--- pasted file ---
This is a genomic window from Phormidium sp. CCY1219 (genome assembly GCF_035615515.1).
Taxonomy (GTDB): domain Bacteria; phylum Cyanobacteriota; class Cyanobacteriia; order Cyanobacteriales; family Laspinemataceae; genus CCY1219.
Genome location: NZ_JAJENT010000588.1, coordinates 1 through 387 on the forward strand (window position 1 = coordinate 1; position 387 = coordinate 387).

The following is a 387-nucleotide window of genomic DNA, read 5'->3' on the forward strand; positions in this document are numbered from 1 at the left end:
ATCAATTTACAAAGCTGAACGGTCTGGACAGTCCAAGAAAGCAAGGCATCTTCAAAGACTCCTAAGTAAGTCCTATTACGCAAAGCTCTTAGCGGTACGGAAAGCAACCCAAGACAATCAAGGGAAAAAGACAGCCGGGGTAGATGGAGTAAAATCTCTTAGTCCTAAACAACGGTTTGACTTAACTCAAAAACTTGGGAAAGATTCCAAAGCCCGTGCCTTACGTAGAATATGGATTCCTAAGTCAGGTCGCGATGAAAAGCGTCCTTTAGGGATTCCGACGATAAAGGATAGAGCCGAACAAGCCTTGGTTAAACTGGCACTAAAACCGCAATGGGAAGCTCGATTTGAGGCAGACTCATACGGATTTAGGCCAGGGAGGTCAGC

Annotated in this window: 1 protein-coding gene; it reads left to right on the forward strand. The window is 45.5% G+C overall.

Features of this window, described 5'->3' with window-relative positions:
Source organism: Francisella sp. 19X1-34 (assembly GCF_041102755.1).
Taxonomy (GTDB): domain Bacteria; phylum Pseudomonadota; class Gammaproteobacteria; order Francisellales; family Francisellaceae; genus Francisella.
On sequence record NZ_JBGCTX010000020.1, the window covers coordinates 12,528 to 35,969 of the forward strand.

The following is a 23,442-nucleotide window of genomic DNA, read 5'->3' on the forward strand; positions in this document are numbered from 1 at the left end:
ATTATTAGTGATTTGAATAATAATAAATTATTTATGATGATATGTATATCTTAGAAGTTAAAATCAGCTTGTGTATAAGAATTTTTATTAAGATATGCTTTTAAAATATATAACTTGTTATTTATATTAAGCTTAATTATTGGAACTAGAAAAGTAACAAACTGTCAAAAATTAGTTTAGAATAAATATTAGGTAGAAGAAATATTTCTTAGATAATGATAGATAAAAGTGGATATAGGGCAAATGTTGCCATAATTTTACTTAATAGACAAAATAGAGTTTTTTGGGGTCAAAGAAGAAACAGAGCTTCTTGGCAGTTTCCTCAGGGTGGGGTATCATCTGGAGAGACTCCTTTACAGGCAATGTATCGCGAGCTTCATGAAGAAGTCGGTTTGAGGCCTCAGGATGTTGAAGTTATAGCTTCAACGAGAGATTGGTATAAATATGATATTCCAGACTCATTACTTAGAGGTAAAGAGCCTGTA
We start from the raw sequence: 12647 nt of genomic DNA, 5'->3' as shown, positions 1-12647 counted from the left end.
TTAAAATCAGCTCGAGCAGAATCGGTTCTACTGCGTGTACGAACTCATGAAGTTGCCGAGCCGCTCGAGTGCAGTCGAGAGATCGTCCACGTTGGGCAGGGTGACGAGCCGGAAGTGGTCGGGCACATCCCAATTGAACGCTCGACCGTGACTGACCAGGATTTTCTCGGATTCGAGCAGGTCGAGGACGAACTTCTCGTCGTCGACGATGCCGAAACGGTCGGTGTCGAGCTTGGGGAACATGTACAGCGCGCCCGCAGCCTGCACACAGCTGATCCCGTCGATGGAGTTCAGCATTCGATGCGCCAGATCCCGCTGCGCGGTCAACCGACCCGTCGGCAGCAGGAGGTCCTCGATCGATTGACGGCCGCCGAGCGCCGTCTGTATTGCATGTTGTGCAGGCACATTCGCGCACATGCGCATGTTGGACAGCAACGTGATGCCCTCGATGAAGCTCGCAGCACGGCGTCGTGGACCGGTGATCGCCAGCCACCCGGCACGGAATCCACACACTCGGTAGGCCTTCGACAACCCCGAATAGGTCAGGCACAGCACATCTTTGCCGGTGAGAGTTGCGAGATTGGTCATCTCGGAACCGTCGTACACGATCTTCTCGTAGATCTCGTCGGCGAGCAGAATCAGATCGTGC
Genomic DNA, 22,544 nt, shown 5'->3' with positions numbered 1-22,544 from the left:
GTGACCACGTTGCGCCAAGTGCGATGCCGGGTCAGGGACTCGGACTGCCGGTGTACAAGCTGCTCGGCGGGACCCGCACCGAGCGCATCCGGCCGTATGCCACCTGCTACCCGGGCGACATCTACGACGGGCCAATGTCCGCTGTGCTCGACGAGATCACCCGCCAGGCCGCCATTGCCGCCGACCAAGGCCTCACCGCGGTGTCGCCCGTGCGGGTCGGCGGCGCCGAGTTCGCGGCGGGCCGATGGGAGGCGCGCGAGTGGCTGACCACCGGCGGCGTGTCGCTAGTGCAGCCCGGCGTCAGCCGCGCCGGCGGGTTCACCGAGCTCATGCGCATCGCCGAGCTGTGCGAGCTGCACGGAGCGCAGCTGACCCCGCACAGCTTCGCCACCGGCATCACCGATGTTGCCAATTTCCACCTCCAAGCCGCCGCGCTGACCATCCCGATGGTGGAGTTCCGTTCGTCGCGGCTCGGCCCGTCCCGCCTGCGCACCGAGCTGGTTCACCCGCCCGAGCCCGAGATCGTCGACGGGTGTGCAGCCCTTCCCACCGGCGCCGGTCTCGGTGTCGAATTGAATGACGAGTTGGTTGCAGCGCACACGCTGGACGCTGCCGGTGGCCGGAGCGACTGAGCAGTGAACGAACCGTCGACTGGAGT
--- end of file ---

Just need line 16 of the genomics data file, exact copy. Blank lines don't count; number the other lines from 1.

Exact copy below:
GTGACCACGTTGCGCCAAGTGCGATGCCGGGTCAGGGACTCGGACTGCCGGTGTACAAGCTGCTCGGCGGGACCCGCACCGAGCGCATCCGGCCGTATGCCACCTGCTACCCGGGCGACATCTACGACGGGCCAATGTCCGCTGTGCTCGACGAGATCACCCGCCAGGCCGCCATTGCCGCCGACCAAGGCCTCACCGCGGTGTCGCCCGTGCGGGTCGGCGGCGCCGAGTTCGCGGCGGGCCGATGGGAGGCGCGCGAGTGGCTGACCACCGGCGGCGTGTCGCTAGTGCAGCCCGGCGTCAGCCGCGCCGGCGGGTTCACCGAGCTCATGCGCATCGCCGAGCTGTGCGAGCTGCACGGAGCGCAGCTGACCCCGCACAGCTTCGCCACCGGCATCACCGATGTTGCCAATTTCCACCTCCAAGCCGCCGCGCTGACCATCCCGATGGTGGAGTTCCGTTCGTCGCGGCTCGGCCCGTCCCGCCTGCGCACCGAGCTGGTTCACCCGCCCGAGCCCGAGATCGTCGACGGGTGTGCAGCCCTTCCCACCGGCGCCGGTCTCGGTGTCGAATTGAATGACGAGTTGGTTGCAGCGCACACGCTGGACGCTGCCGGTGGCCGGAGCGACTGAGCAGTGAACGAACCGTCGACTGGAGT